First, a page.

Wood Remais from the “Landing Site of Noah’s Ark” Nearly 6500 Years Old -- By: Friedrich Bender
BSpade 19:4 (Fall 2006) p. 112
Wood Remais from the “Landing Site of Noah’s Ark” Nearly 6500 Years Old
(Reprinted by permission from UMSCHAU-Kurzberichte aus Wissenschaft und Technik, vol.72, no. 1.Translated from the original German by W. Pasedag, ABR.)
Tectonic Lifting of the Taurus Mountains of Turkey
Wood remains from Cudidag, a mountain range at the northern rim of Mesopotamia, were dated with the 14C method; they are 6500 years old, i.e. pre-Sumerian. According to archaeological findings, parts of Mesopotamia were flooded at that time. Compelling geologic and morphologic reasons limit this flooding to this region,2 and exclude the high peaks of Ararat, located about 300 km [186 mi] further north, the landing site of the ark according to Biblical tradition. The wood remains were found in a location called the “landing site of the ship” according to the Gilgamesh Epic and the Koran. If the find is considered to be the remains of a ship, it is difficult to explain the altitude of its location, about 750 m [2460 ft] above the rubble terraces of the plain. There are some observations, however, which point to a geologically very young tectonic lift in the region of the southern rim of the Taurus Mountains and southeastern Turkey.
According to the Gilgamesh Epic, the “landing place of the ship,” and hence the northernmost range of the Flood, is to be found between the rivers Tigris and Zab (at the mountain of Ni-sir). The Old Testament locates it on the “mountains of Ararat.” The Koran (XI. Sura, 44) mentions the mountain Cudi (Cudidag, Al-Jûdî) as the landing place of the Ark of Noah. The Cudidagis a massif of the southernmost Taurus ranges in Eastern Turkey, between the Tigris and Zab, which is covered by the region mentioned in the Gilgamesh Epic. From geologic and geomor-phologic considerations, the northern limit of the proven (Wooley 1955) pre-Sumerian flood covering Mesopotamia is more likely to be found at the first mountain range on the northern rim of the plain, rather than Ararat (5165 m [16945 ft]), 300 km [186 mi] further north.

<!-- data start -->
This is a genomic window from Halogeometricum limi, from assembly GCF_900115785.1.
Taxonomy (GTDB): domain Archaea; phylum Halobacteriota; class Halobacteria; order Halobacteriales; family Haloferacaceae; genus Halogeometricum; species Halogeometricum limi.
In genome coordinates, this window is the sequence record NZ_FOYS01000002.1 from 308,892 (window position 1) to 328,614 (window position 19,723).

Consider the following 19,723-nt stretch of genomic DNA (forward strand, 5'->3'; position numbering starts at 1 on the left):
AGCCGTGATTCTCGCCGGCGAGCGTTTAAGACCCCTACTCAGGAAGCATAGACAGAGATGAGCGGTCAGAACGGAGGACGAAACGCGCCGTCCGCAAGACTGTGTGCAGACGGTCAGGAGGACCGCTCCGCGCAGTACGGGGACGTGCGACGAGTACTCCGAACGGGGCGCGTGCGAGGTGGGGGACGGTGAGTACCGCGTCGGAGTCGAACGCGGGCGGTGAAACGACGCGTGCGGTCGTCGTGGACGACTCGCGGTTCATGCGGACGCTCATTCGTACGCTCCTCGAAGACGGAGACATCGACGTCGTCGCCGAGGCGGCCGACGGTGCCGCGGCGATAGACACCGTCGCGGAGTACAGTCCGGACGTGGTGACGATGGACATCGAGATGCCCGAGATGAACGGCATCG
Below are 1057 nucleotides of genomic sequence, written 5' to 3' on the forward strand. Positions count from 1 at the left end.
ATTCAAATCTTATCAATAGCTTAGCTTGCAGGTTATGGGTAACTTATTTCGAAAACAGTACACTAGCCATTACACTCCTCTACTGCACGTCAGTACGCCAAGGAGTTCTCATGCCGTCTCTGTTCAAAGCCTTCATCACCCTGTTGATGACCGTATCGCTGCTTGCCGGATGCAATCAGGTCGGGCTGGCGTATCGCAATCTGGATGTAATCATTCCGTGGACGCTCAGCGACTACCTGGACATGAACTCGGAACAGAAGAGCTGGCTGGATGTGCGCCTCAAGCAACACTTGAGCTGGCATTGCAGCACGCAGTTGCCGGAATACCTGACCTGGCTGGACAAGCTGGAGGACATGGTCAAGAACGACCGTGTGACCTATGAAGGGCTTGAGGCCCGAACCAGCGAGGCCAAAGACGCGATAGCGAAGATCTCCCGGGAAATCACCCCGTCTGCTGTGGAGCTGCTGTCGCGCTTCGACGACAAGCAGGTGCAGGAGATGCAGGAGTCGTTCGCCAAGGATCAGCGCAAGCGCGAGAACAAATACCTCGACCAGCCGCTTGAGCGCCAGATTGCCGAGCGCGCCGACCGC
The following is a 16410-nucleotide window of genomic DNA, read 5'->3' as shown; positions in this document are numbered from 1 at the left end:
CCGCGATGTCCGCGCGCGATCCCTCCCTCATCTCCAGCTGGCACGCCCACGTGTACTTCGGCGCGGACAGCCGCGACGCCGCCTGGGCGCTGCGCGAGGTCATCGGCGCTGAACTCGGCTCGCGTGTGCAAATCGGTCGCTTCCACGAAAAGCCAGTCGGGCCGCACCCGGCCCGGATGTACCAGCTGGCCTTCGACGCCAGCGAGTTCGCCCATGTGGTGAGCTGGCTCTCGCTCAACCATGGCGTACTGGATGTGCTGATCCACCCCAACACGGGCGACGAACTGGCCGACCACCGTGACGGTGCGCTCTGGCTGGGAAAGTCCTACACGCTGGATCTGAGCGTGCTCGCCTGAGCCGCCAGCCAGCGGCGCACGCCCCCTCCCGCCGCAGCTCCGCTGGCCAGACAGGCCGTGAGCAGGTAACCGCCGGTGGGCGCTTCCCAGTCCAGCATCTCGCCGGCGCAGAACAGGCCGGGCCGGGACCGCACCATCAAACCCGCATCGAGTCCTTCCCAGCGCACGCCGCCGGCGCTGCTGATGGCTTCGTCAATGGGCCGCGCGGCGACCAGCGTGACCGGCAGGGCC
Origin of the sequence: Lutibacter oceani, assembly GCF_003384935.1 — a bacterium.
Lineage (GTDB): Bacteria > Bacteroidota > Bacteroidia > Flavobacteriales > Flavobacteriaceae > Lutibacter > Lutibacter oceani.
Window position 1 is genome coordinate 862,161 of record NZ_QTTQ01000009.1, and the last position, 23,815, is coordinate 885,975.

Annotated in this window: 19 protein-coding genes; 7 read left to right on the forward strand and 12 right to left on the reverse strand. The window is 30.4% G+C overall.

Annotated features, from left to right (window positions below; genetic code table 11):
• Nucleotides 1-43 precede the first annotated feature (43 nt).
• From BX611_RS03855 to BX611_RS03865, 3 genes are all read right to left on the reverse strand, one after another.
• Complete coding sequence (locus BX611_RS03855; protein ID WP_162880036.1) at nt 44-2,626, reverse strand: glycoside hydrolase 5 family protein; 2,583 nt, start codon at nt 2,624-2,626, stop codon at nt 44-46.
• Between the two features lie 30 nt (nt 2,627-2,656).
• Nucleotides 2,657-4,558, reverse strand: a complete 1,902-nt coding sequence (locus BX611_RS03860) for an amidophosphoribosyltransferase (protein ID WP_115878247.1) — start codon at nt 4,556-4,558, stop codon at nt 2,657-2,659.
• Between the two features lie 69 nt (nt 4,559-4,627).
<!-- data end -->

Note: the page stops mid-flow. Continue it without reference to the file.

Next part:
In the spring of 1953, I was able to climb Cudidag, despite the difficulties in reaching this location in eastern Turkey in those days, and to recover a sample of asphalt-bound wood remains (Bender 1956). The primary motivation for this endeavor was reports of Kurdish Muslims that the Cudidag was a pilgrim destination where “pieces of wood from Noah’s Ark,” relics of great value, could be dug up. My guides’ constraints during this climb did not permit me to obtain detailed records of the geologic-Quaternary stratigraphy. The Cudidag is a southern-oriented anticl...
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